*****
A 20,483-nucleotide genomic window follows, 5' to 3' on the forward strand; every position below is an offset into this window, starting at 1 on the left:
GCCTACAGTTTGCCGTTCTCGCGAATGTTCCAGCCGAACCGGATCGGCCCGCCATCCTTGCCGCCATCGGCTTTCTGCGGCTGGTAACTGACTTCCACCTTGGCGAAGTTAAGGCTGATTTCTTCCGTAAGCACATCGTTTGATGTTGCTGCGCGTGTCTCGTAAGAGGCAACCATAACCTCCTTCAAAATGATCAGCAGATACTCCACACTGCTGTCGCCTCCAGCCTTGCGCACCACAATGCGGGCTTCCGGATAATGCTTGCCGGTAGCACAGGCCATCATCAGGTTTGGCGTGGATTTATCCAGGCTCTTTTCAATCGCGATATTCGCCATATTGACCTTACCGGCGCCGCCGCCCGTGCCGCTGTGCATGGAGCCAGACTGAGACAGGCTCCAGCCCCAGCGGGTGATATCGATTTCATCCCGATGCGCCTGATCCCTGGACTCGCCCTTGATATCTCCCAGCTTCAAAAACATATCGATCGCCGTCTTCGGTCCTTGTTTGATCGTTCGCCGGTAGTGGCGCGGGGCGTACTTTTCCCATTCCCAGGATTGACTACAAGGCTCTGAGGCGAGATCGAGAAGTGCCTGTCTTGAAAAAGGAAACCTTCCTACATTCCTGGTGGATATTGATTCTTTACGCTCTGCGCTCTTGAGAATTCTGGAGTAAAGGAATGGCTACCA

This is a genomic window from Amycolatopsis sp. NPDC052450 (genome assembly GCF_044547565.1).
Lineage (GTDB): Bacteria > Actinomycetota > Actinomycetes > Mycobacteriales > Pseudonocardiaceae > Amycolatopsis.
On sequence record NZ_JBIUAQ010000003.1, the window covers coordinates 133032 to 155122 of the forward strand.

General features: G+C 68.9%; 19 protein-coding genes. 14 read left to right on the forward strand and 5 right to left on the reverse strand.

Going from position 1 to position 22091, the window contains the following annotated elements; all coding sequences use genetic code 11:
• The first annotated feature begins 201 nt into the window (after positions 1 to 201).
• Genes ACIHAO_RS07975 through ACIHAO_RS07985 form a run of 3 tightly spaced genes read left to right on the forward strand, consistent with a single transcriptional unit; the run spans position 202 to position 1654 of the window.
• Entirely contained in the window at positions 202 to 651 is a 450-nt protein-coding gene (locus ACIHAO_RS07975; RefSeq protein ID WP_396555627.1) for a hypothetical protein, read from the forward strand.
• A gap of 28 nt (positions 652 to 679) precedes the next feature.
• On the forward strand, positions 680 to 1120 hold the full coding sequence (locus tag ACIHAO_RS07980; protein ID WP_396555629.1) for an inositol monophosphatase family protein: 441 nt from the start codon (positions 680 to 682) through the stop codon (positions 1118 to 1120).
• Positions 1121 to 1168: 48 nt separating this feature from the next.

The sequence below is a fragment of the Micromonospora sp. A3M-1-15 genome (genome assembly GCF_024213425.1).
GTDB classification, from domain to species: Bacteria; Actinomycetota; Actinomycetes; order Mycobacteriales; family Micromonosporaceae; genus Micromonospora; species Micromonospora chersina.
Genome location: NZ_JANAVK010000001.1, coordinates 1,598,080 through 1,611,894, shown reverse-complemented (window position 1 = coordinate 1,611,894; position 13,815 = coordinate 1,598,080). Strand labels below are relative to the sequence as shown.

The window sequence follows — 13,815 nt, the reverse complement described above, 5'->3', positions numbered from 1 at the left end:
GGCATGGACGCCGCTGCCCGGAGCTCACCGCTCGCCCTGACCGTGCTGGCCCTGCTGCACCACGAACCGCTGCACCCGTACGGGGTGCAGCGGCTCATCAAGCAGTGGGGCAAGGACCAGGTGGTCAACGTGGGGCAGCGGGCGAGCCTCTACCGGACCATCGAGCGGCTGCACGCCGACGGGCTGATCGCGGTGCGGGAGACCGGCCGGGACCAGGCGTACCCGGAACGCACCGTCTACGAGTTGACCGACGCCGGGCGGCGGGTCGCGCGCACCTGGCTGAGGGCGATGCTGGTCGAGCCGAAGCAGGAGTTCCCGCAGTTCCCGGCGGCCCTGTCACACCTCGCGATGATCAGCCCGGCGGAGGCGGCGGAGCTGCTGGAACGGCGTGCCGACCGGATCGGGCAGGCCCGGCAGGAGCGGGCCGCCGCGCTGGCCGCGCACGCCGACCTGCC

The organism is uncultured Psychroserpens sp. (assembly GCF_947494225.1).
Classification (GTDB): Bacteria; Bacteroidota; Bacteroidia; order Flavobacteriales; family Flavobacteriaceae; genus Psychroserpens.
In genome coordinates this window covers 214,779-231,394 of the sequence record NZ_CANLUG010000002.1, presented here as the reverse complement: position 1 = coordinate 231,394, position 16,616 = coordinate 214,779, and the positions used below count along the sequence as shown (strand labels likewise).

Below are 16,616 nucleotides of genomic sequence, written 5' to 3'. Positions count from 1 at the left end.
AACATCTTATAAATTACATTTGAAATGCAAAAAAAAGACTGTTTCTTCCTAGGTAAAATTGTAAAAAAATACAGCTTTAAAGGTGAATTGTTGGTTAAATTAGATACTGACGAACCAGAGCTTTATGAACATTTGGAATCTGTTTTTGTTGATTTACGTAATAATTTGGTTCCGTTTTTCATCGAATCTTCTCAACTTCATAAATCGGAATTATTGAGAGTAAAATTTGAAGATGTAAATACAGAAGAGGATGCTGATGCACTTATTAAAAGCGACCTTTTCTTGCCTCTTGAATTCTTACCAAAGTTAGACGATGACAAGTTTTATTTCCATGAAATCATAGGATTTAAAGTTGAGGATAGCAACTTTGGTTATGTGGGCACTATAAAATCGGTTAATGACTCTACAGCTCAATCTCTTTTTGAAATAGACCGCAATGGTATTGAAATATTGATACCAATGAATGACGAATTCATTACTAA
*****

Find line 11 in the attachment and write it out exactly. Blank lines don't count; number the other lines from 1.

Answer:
• A gap of 28 nt (positions 652 to 679) precedes the next feature.